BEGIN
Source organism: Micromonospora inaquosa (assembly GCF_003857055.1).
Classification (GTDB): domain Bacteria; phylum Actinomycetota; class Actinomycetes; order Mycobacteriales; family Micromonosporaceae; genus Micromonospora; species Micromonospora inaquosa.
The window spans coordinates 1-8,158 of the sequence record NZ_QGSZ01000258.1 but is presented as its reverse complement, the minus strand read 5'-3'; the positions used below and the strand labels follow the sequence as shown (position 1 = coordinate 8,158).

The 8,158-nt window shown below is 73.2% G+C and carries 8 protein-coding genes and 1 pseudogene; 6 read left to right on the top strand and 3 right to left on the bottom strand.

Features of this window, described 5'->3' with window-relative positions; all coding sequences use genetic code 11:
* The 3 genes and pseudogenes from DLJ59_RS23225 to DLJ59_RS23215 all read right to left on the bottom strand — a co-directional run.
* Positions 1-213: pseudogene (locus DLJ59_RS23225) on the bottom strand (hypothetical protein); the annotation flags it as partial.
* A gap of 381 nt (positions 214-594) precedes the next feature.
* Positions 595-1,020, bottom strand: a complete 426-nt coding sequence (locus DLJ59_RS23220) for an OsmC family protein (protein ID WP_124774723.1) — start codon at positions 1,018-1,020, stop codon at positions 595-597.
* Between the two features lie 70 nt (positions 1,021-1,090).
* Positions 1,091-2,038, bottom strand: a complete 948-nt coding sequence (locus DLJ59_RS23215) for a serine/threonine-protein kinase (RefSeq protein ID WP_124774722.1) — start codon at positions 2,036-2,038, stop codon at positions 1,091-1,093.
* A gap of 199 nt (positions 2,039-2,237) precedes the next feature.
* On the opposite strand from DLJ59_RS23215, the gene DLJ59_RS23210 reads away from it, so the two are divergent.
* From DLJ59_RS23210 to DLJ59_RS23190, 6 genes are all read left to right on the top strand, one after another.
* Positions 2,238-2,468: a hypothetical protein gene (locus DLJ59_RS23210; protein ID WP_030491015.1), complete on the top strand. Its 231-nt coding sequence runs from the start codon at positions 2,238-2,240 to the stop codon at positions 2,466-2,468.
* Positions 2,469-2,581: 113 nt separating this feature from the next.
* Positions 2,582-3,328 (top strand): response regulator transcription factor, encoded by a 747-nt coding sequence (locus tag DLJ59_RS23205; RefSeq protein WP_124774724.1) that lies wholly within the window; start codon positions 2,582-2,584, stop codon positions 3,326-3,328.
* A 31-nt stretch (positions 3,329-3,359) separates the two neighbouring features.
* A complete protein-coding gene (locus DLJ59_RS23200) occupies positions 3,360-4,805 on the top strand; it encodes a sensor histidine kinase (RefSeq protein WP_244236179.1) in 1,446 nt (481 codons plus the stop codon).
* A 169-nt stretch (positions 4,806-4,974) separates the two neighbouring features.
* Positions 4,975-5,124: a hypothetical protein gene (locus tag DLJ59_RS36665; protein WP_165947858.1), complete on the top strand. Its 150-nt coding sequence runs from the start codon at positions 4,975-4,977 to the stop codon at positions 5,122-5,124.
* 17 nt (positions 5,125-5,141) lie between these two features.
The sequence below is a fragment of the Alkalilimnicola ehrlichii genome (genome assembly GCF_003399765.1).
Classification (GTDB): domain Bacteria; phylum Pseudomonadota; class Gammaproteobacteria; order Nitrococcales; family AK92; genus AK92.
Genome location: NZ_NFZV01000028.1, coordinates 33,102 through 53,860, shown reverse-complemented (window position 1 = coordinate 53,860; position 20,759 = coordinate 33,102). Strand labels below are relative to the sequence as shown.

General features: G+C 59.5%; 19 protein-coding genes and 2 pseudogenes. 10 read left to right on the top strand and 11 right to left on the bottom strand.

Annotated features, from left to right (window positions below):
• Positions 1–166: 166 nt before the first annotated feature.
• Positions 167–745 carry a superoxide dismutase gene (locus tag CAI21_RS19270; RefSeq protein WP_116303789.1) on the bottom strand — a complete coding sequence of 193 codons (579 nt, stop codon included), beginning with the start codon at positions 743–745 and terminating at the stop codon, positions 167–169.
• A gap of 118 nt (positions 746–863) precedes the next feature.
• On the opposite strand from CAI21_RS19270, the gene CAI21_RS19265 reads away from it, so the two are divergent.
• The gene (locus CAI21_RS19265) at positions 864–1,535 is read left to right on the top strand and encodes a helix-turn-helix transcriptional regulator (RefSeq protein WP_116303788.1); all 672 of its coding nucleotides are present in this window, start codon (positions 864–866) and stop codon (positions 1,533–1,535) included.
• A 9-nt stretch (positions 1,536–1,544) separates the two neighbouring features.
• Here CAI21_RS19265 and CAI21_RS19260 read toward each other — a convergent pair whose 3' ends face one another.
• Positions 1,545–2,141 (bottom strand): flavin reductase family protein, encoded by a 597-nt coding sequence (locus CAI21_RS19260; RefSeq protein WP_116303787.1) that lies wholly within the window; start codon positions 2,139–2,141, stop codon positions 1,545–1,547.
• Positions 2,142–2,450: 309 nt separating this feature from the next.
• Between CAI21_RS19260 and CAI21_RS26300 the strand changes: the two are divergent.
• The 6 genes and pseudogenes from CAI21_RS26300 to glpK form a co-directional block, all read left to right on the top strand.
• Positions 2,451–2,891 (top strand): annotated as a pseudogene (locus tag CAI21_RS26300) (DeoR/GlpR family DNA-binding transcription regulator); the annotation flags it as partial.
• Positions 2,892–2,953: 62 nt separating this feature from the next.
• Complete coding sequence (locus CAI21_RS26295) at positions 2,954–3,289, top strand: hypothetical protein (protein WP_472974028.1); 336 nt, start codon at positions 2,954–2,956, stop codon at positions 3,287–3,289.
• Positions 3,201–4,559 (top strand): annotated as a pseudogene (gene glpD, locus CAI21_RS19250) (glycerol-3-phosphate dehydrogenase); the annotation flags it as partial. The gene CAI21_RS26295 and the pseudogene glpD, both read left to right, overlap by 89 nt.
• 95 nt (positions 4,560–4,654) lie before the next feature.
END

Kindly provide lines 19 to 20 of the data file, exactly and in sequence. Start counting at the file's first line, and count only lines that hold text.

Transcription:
* A complete protein-coding gene (locus DLJ59_RS23200) occupies positions 3,360-4,805 on the top strand; it encodes a sensor histidine kinase (RefSeq protein WP_244236179.1) in 1,446 nt (481 codons plus the stop codon).
* A 169-nt stretch (positions 4,806-4,974) separates the two neighbouring features.